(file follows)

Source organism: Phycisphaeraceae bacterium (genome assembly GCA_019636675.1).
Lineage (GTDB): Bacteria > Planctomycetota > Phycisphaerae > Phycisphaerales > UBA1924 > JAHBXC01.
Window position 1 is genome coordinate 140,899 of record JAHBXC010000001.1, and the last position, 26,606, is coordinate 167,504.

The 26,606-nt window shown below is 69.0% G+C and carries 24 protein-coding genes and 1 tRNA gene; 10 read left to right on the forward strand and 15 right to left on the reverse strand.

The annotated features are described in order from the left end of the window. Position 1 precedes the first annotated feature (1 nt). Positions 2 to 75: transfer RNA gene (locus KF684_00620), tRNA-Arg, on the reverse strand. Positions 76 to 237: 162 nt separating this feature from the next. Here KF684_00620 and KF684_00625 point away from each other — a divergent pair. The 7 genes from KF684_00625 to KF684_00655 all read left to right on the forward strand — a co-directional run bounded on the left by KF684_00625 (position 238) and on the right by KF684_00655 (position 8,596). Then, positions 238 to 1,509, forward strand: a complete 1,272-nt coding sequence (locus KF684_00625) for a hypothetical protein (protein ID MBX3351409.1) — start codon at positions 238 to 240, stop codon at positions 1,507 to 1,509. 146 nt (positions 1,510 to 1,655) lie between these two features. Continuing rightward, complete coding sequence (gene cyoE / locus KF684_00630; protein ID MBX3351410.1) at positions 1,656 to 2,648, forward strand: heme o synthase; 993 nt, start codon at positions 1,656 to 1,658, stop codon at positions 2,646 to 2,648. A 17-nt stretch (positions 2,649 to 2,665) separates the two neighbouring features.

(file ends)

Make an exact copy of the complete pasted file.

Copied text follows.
Source organism: Phycisphaeraceae bacterium (genome assembly GCA_019636675.1).
Lineage (GTDB): Bacteria > Planctomycetota > Phycisphaerae > Phycisphaerales > UBA1924 > JAHBXC01.
Window position 1 is genome coordinate 140,899 of record JAHBXC010000001.1, and the last position, 26,606, is coordinate 167,504.

The 26,606-nt window shown below is 69.0% G+C and carries 24 protein-coding genes and 1 tRNA gene; 10 read left to right on the forward strand and 15 right to left on the reverse strand.

The annotated features are described in order from the left end of the window. Position 1 precedes the first annotated feature (1 nt). Positions 2 to 75: transfer RNA gene (locus KF684_00620), tRNA-Arg, on the reverse strand. Positions 76 to 237: 162 nt separating this feature from the next. Here KF684_00620 and KF684_00625 point away from each other — a divergent pair. The 7 genes from KF684_00625 to KF684_00655 all read left to right on the forward strand — a co-directional run bounded on the left by KF684_00625 (position 238) and on the right by KF684_00655 (position 8,596). Then, positions 238 to 1,509, forward strand: a complete 1,272-nt coding sequence (locus KF684_00625) for a hypothetical protein (protein ID MBX3351409.1) — start codon at positions 238 to 240, stop codon at positions 1,507 to 1,509. 146 nt (positions 1,510 to 1,655) lie between these two features. Continuing rightward, complete coding sequence (gene cyoE / locus KF684_00630; protein ID MBX3351410.1) at positions 1,656 to 2,648, forward strand: heme o synthase; 993 nt, start codon at positions 1,656 to 1,658, stop codon at positions 2,646 to 2,648. A 17-nt stretch (positions 2,649 to 2,665) separates the two neighbouring features.